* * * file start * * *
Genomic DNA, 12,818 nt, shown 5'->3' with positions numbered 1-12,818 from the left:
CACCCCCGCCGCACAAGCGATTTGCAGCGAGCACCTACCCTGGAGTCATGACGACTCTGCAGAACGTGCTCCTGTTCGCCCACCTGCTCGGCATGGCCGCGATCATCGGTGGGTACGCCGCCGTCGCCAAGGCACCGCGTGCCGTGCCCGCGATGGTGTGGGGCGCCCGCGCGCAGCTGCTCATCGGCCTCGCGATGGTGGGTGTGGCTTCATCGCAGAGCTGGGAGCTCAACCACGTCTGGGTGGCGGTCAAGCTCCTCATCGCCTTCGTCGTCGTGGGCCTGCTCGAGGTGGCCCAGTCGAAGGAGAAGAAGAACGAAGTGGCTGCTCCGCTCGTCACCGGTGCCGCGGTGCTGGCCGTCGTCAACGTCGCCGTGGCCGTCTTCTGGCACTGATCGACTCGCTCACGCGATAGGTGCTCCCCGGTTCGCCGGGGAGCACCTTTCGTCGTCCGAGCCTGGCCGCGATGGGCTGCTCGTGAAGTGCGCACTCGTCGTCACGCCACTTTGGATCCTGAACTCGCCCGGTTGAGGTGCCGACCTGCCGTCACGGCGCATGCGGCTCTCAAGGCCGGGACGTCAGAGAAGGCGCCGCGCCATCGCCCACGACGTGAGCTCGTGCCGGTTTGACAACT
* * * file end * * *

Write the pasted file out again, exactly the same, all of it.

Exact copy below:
Genomic DNA, 12,818 nt, shown 5'->3' with positions numbered 1-12,818 from the left:
CACCCCCGCCGCACAAGCGATTTGCAGCGAGCACCTACCCTGGAGTCATGACGACTCTGCAGAACGTGCTCCTGTTCGCCCACCTGCTCGGCATGGCCGCGATCATCGGTGGGTACGCCGCCGTCGCCAAGGCACCGCGTGCCGTGCCCGCGATGGTGTGGGGCGCCCGCGCGCAGCTGCTCATCGGCCTCGCGATGGTGGGTGTGGCTTCATCGCAGAGCTGGGAGCTCAACCACGTCTGGGTGGCGGTCAAGCTCCTCATCGCCTTCGTCGTCGTGGGCCTGCTCGAGGTGGCCCAGTCGAAGGAGAAGAAGAACGAAGTGGCTGCTCCGCTCGTCACCGGTGCCGCGGTGCTGGCCGTCGTCAACGTCGCCGTGGCCGTCTTCTGGCACTGATCGACTCGCTCACGCGATAGGTGCTCCCCGGTTCGCCGGGGAGCACCTTTCGTCGTCCGAGCCTGGCCGCGATGGGCTGCTCGTGAAGTGCGCACTCGTCGTCACGCCACTTTGGATCCTGAACTCGCCCGGTTGAGGTGCCGACCTGCCGTCACGGCGCATGCGGCTCTCAAGGCCGGGACGTCAGAGAAGGCGCCGCGCCATCGCCCACGACGTGAGCTCGTGCCGGTTTGACAACT